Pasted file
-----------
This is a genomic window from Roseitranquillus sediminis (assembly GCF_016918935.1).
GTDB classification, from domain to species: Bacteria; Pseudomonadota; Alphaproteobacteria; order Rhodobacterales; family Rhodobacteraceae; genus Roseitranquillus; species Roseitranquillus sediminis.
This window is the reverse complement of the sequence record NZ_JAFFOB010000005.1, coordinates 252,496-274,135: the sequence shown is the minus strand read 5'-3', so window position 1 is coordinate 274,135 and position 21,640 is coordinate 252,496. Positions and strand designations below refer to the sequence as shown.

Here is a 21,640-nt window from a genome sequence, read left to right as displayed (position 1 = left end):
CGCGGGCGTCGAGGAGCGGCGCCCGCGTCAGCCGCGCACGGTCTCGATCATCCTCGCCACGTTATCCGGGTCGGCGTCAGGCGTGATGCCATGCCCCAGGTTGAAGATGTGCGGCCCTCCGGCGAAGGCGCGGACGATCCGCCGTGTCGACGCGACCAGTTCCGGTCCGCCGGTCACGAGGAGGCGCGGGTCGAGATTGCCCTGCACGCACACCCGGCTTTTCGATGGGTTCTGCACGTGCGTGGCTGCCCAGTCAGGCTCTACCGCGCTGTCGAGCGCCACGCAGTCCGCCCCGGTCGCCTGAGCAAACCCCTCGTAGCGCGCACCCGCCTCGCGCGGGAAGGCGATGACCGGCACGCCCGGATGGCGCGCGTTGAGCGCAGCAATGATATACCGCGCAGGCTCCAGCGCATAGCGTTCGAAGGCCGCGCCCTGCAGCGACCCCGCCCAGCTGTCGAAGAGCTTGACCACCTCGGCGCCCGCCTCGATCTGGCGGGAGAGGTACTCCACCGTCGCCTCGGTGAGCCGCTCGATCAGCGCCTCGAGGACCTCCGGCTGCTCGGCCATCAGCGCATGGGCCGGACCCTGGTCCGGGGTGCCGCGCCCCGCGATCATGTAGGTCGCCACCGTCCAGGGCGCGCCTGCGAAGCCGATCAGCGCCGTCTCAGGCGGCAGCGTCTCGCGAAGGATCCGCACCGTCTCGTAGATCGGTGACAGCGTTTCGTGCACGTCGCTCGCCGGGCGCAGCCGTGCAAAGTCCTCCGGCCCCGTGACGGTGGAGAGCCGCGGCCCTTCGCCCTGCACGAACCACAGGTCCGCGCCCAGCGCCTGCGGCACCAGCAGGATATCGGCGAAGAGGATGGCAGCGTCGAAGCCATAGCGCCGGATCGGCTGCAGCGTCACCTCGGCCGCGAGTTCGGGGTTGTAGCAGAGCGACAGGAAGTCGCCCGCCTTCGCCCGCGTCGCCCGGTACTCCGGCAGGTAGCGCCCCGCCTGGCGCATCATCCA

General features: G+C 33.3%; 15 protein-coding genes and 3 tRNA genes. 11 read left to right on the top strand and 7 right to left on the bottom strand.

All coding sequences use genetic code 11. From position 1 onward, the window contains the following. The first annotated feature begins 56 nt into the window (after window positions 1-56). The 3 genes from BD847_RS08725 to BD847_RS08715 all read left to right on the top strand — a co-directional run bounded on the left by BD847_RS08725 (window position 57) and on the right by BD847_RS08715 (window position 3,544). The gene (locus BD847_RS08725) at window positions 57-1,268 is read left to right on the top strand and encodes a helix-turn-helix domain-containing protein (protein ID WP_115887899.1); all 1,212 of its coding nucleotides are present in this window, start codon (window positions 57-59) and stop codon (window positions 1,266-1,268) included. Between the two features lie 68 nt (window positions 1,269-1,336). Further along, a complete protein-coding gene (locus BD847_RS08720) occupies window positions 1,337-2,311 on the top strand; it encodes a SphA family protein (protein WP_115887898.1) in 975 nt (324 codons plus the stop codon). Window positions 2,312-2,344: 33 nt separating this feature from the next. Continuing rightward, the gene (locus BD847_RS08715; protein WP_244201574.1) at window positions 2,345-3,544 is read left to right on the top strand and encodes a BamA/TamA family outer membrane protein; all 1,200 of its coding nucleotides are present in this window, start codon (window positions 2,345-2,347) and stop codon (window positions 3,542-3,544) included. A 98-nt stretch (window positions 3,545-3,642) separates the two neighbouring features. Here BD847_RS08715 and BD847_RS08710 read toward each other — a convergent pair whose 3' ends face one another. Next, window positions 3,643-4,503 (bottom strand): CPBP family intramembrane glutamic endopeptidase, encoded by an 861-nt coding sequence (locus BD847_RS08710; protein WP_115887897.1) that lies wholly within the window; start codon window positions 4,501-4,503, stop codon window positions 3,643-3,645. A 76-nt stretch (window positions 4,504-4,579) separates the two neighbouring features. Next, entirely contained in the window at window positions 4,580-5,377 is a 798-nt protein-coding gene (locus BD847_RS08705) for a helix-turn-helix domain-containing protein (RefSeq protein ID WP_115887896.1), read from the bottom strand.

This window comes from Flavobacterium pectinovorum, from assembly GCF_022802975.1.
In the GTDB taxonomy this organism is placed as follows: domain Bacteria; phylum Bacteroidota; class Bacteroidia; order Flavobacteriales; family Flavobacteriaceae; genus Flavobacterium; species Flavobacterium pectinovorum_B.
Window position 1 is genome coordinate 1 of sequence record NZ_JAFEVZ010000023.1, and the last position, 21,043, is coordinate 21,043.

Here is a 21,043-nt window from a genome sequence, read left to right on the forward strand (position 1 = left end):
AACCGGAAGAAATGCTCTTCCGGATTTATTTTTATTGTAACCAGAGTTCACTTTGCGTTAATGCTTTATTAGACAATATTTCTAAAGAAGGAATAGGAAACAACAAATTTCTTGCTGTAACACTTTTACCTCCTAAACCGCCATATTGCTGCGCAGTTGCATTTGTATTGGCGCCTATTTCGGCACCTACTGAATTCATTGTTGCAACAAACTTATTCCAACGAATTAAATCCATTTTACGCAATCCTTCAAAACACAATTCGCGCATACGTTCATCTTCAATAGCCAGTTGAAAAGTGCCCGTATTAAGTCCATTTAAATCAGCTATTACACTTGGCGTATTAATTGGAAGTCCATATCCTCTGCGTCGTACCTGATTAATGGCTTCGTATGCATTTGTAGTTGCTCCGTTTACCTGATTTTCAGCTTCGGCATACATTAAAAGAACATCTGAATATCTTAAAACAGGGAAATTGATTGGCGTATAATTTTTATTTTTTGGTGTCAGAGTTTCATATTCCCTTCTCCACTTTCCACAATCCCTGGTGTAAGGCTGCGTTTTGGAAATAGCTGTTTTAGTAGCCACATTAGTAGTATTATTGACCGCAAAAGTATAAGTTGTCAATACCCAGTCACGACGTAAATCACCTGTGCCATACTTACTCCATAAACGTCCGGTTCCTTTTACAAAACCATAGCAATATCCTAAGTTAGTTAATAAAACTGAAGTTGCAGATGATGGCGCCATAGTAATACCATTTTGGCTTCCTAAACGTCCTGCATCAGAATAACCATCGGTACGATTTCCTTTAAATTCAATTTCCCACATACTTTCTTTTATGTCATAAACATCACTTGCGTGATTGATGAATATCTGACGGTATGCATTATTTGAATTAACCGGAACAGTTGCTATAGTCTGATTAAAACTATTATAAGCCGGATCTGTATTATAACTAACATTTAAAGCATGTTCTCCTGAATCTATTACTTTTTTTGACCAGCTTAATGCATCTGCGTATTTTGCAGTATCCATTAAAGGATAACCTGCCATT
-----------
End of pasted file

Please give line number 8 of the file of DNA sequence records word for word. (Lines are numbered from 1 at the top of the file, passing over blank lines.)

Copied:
This window comes from Flavobacterium pectinovorum, from assembly GCF_022802975.1.